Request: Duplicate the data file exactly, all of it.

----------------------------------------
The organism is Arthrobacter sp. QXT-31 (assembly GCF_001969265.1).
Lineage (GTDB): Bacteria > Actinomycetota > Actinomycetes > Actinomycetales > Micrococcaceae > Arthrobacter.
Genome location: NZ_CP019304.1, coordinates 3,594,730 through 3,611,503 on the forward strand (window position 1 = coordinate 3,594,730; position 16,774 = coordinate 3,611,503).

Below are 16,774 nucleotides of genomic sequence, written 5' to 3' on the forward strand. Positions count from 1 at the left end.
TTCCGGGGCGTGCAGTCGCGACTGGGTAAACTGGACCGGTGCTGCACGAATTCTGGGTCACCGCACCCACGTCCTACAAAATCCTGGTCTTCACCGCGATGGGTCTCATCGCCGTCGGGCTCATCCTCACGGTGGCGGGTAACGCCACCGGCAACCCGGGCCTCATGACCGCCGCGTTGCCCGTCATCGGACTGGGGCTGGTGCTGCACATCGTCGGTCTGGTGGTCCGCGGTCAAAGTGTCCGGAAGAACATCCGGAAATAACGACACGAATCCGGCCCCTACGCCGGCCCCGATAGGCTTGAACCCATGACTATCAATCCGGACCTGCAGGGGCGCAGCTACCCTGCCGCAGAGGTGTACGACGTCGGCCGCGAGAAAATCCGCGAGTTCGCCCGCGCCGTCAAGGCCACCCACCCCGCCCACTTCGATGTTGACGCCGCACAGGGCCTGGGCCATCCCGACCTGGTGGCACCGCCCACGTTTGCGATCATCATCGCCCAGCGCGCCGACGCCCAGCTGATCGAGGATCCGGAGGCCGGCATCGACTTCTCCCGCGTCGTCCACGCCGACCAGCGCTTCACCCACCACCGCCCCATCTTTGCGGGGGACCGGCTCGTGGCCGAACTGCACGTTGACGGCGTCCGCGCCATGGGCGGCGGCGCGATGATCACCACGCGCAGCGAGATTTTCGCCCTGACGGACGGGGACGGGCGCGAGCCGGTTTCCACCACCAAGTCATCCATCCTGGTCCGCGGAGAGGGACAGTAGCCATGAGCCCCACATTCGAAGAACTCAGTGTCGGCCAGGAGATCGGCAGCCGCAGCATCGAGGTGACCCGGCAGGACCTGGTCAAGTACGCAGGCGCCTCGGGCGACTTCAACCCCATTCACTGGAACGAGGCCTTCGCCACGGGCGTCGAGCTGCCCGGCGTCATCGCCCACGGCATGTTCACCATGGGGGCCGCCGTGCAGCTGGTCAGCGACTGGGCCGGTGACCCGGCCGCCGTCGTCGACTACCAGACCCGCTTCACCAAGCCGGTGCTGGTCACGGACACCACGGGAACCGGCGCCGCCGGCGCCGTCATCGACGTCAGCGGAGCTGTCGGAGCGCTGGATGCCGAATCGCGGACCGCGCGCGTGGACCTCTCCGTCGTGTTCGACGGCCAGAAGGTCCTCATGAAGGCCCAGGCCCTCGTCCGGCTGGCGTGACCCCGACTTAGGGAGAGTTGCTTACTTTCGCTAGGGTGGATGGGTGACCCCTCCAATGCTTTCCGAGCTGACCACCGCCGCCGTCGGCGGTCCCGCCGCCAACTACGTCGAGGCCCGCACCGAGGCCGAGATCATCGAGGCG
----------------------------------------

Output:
The organism is Arthrobacter sp. QXT-31 (assembly GCF_001969265.1).
Lineage (GTDB): Bacteria > Actinomycetota > Actinomycetes > Actinomycetales > Micrococcaceae > Arthrobacter.
Genome location: NZ_CP019304.1, coordinates 3,594,730 through 3,611,503 on the forward strand (window position 1 = coordinate 3,594,730; position 16,774 = coordinate 3,611,503).

Below are 16,774 nucleotides of genomic sequence, written 5' to 3' on the forward strand. Positions count from 1 at the left end.
TTCCGGGGCGTGCAGTCGCGACTGGGTAAACTGGACCGGTGCTGCACGAATTCTGGGTCACCGCACCCACGTCCTACAAAATCCTGGTCTTCACCGCGATGGGTCTCATCGCCGTCGGGCTCATCCTCACGGTGGCGGGTAACGCCACCGGCAACCCGGGCCTCATGACCGCCGCGTTGCCCGTCATCGGACTGGGGCTGGTGCTGCACATCGTCGGTCTGGTGGTCCGCGGTCAAAGTGTCCGGAAGAACATCCGGAAATAACGACACGAATCCGGCCCCTACGCCGGCCCCGATAGGCTTGAACCCATGACTATCAATCCGGACCTGCAGGGGCGCAGCTACCCTGCCGCAGAGGTGTACGACGTCGGCCGCGAGAAAATCCGCGAGTTCGCCCGCGCCGTCAAGGCCACCCACCCCGCCCACTTCGATGTTGACGCCGCACAGGGCCTGGGCCATCCCGACCTGGTGGCACCGCCCACGTTTGCGATCATCATCGCCCAGCGCGCCGACGCCCAGCTGATCGAGGATCCGGAGGCCGGCATCGACTTCTCCCGCGTCGTCCACGCCGACCAGCGCTTCACCCACCACCGCCCCATCTTTGCGGGGGACCGGCTCGTGGCCGAACTGCACGTTGACGGCGTCCGCGCCATGGGCGGCGGCGCGATGATCACCACGCGCAGCGAGATTTTCGCCCTGACGGACGGGGACGGGCGCGAGCCGGTTTCCACCACCAAGTCATCCATCCTGGTCCGCGGAGAGGGACAGTAGCCATGAGCCCCACATTCGAAGAACTCAGTGTCGGCCAGGAGATCGGCAGCCGCAGCATCGAGGTGACCCGGCAGGACCTGGTCAAGTACGCAGGCGCCTCGGGCGACTTCAACCCCATTCACTGGAACGAGGCCTTCGCCACGGGCGTCGAGCTGCCCGGCGTCATCGCCCACGGCATGTTCACCATGGGGGCCGCCGTGCAGCTGGTCAGCGACTGGGCCGGTGACCCGGCCGCCGTCGTCGACTACCAGACCCGCTTCACCAAGCCGGTGCTGGTCACGGACACCACGGGAACCGGCGCCGCCGGCGCCGTCATCGACGTCAGCGGAGCTGTCGGAGCGCTGGATGCCGAATCGCGGACCGCGCGCGTGGACCTCTCCGTCGTGTTCGACGGCCAGAAGGTCCTCATGAAGGCCCAGGCCCTCGTCCGGCTGGCGTGACCCCGACTTAGGGAGAGTTGCTTACTTTCGCTAGGGTGGATGGGTGACCCCTCCAATGCTTTCCGAGCTGACCACCGCCGCCGTCGGCGGTCCCGCCGCCAACTACGTCGAGGCCCGCACCGAGGCCGAGATCATCGAGGCG